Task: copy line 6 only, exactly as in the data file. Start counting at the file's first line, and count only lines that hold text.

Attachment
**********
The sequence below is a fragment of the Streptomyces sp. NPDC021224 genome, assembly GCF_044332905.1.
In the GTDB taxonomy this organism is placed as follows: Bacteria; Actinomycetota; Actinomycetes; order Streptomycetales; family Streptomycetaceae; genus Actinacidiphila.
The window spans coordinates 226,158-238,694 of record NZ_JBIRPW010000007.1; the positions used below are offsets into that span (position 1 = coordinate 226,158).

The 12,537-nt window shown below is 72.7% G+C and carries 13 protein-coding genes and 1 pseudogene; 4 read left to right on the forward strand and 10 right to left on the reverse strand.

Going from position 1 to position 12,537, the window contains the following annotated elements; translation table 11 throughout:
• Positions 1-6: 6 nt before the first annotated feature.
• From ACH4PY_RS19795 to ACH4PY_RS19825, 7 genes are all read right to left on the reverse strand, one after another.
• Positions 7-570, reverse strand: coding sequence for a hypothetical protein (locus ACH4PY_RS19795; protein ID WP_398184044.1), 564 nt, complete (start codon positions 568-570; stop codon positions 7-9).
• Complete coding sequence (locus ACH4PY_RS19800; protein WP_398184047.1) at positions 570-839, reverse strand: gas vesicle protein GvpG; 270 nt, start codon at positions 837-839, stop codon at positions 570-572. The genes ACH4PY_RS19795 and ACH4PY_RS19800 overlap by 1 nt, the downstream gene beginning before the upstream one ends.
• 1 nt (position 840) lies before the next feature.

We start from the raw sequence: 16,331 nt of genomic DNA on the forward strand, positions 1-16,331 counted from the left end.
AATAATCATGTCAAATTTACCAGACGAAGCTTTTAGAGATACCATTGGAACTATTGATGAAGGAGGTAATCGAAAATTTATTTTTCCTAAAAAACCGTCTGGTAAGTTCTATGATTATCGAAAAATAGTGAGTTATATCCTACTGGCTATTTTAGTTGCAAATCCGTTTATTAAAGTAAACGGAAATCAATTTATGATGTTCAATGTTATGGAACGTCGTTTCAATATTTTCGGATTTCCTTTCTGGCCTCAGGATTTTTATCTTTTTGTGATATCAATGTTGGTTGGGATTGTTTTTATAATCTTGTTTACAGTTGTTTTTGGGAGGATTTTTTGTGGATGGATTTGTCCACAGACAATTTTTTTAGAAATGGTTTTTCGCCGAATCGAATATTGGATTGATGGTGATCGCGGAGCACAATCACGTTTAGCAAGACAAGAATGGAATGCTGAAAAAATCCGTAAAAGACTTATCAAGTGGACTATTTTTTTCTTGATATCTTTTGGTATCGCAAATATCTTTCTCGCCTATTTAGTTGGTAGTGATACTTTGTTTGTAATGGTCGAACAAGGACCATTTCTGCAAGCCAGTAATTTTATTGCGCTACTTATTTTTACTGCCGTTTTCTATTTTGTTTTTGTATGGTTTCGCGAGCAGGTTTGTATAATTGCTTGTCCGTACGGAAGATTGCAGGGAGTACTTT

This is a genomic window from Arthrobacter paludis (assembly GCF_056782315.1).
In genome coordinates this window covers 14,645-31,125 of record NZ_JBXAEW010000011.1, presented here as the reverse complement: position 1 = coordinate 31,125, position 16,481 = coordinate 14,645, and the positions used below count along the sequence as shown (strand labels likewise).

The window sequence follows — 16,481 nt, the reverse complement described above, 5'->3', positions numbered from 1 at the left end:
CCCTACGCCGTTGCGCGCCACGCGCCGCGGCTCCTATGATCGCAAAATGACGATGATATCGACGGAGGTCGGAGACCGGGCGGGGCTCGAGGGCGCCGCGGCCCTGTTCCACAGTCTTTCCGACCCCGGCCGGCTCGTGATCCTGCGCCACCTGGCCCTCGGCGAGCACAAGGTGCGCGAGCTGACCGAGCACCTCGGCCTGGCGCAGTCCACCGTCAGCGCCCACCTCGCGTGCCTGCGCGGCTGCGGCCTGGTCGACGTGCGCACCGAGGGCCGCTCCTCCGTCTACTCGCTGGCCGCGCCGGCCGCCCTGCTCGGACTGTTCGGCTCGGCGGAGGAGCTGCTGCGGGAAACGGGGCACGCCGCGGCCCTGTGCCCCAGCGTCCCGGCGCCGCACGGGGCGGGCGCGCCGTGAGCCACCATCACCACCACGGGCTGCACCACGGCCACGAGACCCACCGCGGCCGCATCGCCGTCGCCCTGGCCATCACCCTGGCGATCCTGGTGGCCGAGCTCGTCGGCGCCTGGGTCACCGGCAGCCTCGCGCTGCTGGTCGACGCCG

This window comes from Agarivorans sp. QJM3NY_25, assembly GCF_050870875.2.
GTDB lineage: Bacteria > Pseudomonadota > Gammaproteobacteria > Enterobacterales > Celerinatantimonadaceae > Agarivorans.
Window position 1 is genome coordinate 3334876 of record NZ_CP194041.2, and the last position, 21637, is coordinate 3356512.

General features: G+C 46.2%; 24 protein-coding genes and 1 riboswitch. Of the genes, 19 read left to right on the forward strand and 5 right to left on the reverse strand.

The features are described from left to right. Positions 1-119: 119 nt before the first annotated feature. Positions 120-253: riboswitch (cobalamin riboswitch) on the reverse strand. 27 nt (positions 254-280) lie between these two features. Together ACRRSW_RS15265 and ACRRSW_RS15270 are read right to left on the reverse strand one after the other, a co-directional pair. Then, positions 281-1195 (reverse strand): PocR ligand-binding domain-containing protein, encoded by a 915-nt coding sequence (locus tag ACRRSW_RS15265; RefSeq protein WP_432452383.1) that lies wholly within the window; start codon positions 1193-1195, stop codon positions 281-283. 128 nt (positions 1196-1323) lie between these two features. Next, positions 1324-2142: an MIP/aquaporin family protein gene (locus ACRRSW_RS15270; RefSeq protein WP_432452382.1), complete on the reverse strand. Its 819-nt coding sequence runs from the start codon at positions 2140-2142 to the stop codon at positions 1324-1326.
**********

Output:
• Positions 1-6: 6 nt before the first annotated feature.